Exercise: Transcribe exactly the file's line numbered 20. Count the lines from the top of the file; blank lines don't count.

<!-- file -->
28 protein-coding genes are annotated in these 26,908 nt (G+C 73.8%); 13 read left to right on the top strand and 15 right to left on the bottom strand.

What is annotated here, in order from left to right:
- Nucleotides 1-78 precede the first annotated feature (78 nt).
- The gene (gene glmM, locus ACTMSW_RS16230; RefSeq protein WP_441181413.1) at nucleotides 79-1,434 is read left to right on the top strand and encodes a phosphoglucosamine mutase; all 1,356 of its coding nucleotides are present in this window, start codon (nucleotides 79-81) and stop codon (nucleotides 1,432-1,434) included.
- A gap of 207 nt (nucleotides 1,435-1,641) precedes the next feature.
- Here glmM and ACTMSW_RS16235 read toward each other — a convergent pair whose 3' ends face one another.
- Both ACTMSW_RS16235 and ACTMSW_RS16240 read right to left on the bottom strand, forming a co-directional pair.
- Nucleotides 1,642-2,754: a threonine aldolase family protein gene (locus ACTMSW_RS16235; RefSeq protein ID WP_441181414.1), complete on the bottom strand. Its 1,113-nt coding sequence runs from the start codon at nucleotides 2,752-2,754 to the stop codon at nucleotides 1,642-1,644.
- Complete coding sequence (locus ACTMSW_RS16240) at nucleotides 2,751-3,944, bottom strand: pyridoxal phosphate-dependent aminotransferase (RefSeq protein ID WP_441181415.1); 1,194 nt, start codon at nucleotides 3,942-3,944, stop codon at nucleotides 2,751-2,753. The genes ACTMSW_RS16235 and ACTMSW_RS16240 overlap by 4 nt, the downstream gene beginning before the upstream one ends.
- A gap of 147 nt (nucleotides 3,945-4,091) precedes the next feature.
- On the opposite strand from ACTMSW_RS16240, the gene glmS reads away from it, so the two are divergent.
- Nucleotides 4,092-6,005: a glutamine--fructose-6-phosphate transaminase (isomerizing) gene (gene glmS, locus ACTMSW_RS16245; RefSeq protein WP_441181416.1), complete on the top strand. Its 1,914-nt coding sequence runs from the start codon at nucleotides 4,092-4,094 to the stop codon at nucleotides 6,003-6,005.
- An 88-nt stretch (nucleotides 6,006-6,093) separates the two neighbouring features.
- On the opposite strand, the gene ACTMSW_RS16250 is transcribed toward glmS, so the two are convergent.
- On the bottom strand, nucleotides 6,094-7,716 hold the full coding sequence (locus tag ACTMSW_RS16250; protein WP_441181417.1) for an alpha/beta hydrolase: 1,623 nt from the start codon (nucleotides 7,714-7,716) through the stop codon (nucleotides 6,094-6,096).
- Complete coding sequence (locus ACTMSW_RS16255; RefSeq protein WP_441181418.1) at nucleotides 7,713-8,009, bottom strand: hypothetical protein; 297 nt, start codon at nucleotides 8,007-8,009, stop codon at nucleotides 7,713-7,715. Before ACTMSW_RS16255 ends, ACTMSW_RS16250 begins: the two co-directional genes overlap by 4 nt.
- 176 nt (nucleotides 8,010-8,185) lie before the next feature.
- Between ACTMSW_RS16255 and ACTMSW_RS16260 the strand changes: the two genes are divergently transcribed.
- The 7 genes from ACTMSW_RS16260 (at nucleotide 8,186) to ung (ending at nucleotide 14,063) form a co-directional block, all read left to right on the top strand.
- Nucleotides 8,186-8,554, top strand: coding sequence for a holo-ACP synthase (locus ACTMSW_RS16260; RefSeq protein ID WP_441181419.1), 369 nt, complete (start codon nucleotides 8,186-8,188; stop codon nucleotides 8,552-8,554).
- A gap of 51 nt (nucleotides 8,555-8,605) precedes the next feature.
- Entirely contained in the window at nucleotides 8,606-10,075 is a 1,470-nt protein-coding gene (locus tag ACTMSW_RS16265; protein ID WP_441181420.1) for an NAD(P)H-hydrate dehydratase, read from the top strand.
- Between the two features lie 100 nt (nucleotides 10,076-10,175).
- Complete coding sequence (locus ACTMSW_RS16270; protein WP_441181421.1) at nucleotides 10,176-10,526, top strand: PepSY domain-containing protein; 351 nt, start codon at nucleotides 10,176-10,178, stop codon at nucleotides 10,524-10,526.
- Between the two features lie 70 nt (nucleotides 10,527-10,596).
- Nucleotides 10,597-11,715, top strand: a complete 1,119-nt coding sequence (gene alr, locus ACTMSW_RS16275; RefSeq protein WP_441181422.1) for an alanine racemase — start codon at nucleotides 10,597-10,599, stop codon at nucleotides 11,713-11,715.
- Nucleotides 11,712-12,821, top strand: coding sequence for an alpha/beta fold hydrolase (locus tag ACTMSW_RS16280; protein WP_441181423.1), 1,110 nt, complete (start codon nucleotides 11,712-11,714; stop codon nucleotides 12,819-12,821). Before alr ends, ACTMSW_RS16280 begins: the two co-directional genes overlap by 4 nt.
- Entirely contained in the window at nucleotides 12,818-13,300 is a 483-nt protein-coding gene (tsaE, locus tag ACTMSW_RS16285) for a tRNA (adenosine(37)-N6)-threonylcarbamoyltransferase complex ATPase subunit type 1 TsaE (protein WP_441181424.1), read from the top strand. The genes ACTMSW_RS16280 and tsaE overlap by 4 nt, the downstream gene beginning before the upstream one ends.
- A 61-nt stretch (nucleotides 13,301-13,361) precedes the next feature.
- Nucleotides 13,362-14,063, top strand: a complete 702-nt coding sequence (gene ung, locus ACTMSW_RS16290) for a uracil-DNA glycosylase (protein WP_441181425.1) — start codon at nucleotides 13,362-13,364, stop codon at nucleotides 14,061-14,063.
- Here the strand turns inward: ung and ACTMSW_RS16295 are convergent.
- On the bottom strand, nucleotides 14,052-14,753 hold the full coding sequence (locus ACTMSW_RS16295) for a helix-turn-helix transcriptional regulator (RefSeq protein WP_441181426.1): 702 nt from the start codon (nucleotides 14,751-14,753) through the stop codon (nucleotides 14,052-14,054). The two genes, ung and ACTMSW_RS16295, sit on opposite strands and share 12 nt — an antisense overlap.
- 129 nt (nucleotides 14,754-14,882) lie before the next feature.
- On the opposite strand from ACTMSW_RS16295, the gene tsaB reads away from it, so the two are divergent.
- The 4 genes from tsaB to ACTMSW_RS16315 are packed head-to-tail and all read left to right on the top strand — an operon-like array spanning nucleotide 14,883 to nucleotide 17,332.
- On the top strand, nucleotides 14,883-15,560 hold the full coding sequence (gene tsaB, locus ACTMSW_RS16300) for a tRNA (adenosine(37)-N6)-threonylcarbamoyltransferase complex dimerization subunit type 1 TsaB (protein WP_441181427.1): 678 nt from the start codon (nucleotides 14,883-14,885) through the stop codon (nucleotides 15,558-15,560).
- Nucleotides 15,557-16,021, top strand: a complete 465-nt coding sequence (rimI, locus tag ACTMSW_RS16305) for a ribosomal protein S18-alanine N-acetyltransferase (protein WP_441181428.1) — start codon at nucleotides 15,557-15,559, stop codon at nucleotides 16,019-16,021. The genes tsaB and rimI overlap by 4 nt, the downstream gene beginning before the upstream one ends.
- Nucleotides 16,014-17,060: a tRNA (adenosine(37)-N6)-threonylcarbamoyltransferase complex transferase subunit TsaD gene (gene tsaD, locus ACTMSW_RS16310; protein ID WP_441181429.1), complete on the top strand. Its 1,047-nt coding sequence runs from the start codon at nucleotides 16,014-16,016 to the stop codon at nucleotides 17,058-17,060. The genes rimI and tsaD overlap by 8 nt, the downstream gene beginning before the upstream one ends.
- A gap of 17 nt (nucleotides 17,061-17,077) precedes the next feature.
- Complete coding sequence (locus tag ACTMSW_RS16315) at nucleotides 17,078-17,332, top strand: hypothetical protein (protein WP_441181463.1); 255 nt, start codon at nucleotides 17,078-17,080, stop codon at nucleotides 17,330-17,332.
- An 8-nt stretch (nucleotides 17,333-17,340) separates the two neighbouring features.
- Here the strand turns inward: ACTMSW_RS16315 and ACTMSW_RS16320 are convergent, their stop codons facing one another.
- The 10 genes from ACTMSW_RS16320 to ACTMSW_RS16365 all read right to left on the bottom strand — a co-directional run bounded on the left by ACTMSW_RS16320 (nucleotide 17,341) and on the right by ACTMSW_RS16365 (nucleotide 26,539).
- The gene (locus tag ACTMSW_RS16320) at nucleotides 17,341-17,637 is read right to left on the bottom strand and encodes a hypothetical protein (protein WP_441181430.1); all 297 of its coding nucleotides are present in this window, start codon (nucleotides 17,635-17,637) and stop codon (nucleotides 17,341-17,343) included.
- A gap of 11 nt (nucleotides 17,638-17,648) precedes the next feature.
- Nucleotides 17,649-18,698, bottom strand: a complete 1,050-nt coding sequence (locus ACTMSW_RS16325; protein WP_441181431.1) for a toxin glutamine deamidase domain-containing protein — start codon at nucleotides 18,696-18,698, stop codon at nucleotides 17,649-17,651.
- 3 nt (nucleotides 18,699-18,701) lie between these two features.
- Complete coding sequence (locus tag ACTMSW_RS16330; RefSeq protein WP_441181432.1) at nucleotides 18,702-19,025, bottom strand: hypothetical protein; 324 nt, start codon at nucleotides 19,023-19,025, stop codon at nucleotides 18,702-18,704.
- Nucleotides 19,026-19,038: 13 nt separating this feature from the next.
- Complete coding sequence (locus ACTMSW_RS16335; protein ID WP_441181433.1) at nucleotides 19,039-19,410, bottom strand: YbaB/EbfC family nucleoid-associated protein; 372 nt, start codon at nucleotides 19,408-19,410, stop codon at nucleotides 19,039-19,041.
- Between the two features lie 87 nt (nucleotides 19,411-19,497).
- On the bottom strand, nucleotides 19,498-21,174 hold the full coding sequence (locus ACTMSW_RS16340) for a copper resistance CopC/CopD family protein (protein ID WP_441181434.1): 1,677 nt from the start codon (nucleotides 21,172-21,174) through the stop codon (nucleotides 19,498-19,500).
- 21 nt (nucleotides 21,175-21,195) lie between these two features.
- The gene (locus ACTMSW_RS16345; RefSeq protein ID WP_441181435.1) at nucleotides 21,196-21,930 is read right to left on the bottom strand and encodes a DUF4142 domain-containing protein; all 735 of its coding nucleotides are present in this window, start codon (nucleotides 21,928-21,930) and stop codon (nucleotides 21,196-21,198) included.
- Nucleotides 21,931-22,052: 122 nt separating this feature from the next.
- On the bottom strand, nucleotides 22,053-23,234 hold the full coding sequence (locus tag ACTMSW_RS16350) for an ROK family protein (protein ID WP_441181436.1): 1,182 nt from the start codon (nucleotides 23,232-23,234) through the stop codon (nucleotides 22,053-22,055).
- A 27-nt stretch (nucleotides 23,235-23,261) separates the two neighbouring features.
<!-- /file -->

- Nucleotides 8,186-8,554, top strand: coding sequence for a holo-ACP synthase (locus ACTMSW_RS16260; RefSeq protein ID WP_441181419.1), 369 nt, complete (start codon nucleotides 8,186-8,188; stop codon nucleotides 8,552-8,554).